Text by Katy Siegel, Kelly Baum, Jack Whitten, Richard Shiff, Kwame Anthony Appiah, Kellie Jones. Interview with Courtney Martin.
Jack Whitten was one of the most important artists of his generation. His paintings range from figurative work addressing civil rights in the 1960s to groundbreaking experimentation with abstraction in the '70s, '80s and '90s to recent work memorializing black historical figures such as James Baldwin and W.E.B. Du Bois.
Whitten began carving wood in the 1960s in order to understand African sculpture, both aesthetically and in terms of his own identity as an African American, and continued developing this practice throughout his life. For the first time ever, these revelatory works are collected in Odyssey, accompanying a landmark exhibition coorganized by the Baltimore Museum of Art and the Metropolitan Museum of Art.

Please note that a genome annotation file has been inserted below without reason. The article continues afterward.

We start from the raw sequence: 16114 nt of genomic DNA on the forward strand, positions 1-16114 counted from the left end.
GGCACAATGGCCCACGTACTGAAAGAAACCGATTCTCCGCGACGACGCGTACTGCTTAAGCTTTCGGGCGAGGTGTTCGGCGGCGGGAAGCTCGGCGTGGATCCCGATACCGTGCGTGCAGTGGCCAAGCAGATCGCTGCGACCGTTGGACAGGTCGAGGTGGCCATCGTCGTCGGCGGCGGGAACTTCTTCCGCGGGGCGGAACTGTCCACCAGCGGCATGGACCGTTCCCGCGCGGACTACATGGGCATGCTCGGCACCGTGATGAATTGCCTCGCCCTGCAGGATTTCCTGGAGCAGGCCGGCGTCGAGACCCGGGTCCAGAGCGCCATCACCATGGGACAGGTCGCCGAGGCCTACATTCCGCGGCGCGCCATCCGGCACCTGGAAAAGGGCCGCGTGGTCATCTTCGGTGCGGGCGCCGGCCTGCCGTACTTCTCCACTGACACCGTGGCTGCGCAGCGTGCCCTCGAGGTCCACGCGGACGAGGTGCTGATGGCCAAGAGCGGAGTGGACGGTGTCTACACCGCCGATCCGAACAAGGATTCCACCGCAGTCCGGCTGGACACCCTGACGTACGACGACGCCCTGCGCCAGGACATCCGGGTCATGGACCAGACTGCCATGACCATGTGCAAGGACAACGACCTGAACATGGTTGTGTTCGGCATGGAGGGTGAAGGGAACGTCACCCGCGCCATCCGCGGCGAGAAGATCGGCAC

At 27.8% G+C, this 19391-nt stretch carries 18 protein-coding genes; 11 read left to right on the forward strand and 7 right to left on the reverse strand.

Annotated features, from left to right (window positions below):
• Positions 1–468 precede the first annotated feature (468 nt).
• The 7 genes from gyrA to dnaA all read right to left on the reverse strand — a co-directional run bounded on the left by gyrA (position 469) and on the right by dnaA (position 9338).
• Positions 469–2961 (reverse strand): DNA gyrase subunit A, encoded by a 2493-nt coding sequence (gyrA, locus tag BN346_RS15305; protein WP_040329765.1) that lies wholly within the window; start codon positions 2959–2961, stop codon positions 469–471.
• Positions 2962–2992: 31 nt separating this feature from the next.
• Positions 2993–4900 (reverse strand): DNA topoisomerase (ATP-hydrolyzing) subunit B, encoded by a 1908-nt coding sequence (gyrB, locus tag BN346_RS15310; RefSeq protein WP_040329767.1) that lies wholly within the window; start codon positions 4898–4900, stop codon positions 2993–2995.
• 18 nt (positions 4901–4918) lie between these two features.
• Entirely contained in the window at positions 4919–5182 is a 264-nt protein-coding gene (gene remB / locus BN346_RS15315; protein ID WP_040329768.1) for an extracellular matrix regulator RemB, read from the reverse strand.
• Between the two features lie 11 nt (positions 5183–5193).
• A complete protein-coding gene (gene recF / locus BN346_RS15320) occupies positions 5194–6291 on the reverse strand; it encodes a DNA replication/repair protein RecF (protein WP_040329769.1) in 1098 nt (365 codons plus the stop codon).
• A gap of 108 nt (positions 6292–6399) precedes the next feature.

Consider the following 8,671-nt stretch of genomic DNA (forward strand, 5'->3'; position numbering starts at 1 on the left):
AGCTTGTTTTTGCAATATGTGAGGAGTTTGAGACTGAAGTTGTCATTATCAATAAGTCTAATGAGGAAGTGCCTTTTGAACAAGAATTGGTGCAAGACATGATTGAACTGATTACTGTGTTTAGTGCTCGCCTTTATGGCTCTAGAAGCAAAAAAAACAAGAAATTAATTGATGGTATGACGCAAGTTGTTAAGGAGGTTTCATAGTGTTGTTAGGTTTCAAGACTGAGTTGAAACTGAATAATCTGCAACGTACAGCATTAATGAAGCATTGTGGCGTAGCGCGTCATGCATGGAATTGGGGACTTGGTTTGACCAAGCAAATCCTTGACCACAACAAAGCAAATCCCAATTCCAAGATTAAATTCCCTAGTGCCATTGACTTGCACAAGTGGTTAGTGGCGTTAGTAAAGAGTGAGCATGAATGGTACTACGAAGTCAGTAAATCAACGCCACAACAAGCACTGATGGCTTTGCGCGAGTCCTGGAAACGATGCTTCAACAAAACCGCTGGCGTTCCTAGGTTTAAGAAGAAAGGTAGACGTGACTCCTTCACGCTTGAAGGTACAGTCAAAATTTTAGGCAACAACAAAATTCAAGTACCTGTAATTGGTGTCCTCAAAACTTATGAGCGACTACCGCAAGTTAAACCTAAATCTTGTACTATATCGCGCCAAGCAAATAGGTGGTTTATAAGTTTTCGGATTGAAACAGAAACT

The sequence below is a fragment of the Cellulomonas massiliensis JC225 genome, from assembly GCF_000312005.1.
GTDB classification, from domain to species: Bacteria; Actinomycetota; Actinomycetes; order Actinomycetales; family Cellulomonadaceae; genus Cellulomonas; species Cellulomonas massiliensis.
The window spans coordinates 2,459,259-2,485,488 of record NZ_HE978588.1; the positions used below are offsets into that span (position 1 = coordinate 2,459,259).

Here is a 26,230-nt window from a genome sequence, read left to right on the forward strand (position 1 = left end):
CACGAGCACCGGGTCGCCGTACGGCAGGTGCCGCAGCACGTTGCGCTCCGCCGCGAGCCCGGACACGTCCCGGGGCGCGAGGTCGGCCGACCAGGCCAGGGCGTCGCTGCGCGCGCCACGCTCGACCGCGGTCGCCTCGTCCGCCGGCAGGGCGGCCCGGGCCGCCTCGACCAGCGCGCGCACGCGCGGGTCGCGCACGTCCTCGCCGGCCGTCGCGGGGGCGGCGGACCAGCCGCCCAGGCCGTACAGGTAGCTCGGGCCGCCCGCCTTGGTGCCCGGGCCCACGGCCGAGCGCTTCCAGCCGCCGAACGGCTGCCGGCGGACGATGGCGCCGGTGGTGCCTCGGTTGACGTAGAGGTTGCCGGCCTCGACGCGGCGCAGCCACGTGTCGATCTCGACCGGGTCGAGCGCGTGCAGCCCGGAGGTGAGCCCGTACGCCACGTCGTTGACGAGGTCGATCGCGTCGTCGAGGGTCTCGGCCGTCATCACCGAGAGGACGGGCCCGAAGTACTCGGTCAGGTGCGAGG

Odyssey features the sculptures made by Whitten over the past 50 years, as well as the Black Monolith series of paintings, and Whitten's own archival photographs documenting his life and process. The catalog includes major new texts from exhibition curators Katy Siegel and Kelly Baum, as well as contributions from philosopher Kwame Anthony Appiah, art historians Richard Shiff and Kellie Jones, a lengthy biographical interview with Whitten by art historian Courtney J. Martin and the essay "Why Do I Carve Wood?" by the artist himself.
Published by Gregory R. Miller & Co, 2018
Hardcover, 192 pages with 161 color images
Dimensions 9 1/2 x 11 1/2 inches (24.13 x 29.21 cm)